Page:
It’s a National League West tour for the Dodgers to start the season. After sweeping a two-game series against the Colorado Rockies, Los Angeles started their first road trip. The Dodgers made their way to the desert for a 4 game series against the Diamondbacks and followed it with their first rivalry series against the Giants. 

Both the Rockies and the Diamondbacks are not seen as division contenders. The Rockies are currently trying to figure out why they signed Kris Bryant to a long-term deal, and the Diamondbacks are setting the groundwork for the future.

Meanwhile, up in the Bay Area, the Giants are still trying to figure out how they won the division two years ago.

It should have been an easy road trip, right? Instead, the Dodgers get their first series lost and remind fans this new season will be full of emotions. After splitting the series in LA, the Dodgers go into the desert and lose 3 out of the 4 games against the Diamondbacks. 

The Diamondbacks’ offense took advantage of playing the pitching staff twice in two weeks by piling run after run after run. 

As I write this article, the Dodgers took game one against the Giants. Muncy took advantage of the park he hates to play in by hitting two home runs and having 7 RBIs. Will he break out of his slump? More on that later. 

The Good

Watching the top of the Dodgers lineup at work is majestic. Leading off is Mookie. You can rely on Mookie to set the game’s tone with any swing he takes. Freddie follows him with consistency.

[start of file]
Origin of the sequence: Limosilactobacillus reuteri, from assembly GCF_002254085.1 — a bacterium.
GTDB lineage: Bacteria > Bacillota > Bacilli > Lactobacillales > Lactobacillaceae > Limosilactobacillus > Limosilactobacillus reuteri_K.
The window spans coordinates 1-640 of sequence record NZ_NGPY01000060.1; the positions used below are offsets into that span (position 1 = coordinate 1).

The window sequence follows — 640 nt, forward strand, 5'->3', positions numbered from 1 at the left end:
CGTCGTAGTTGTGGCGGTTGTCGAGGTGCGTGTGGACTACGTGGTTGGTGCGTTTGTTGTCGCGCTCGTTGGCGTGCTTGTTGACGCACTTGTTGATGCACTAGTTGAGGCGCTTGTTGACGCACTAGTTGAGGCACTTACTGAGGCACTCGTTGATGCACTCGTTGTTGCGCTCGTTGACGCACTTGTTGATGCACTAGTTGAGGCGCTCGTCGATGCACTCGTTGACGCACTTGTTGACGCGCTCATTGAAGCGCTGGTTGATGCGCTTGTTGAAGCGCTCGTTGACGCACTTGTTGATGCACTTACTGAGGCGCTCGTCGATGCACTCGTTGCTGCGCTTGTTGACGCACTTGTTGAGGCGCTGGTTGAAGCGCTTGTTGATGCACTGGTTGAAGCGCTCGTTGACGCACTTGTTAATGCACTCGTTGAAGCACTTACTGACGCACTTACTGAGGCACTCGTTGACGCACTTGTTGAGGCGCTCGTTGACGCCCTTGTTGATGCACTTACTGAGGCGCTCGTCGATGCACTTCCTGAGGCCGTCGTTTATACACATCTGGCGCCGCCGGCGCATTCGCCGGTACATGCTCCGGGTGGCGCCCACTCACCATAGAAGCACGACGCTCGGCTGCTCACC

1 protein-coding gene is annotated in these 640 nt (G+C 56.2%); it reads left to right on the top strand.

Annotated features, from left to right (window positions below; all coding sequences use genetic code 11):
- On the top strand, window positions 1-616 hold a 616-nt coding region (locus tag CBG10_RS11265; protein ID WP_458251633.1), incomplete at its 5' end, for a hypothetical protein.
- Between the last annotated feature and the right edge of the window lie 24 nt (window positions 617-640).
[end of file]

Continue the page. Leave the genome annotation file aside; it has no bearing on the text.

The new leaders of the team. The captains are leading by example. During these first two weeks, Mookie and Freddie demonstrate why the front office allowed Justin Turner to walk away

Mookie and Freddie are the future of this team. This season they are leading the offense like two Spiderman’s trying to figure out who the real one is:

  • Mookie is currently hitting .293 with 2 home runs and 4 RBIs.
  • Freddie is currently hitting .419 with 1 home run and 2 RBIs.

And they’re bringing Will Smith under their tutelage. Now I understand why the front office was cool with trading away Keibert Ruiz. 

  • Will Smith is currently .344 with 3 home runs and 11 RBIs.

The Avengers have assembled. The gang’s back together. The Fresh Prince of LA has found his royal court. Whatever cheesy metaphor you want to use, the top of the offense is set for years to come.


The Bad & The Ugly

Okay, sure. Whatever. It’s a small sample size. Two weeks is not enough for me to hit the panic button, burn my Taylor and Muncy jerseys, and use the ashes to cover my pain away.

But it is not just these first two weeks of the new season. These two have been bad in the batter’s box since last season.  

Muncy had himself a game against the Giants on the first game of the series, hitting two home runs and 7 RBIs. He’s been upgraded from ugly to bad. His average sits at .194, two points better than he hit last season. I can’t justify labeling him “ugly” after he reminded the Giants who’s their daddy.  

How is he still hitting cleanup? I don’t mind having his bat in the lineup; bring him down to the bottom until he makes adjustments to his swing and reminds us why fans brag about the team’s ability to fix any batter. 

Chris Taylor, on the other hand, has me debating whether I should add an “EW THIS CRAP IS BUTT-UGLY” section to the recap. His batting average is flirting with zero. He’s striking out half of his at-bats. His only hits of the season are two home runs. 

Something is going on. The Dodgers’ depth isn’t what it was in other years. His flexibility is needed. He needs to figure things out before his at-bats go to a rookie the team is trying to entice the Angels with. 

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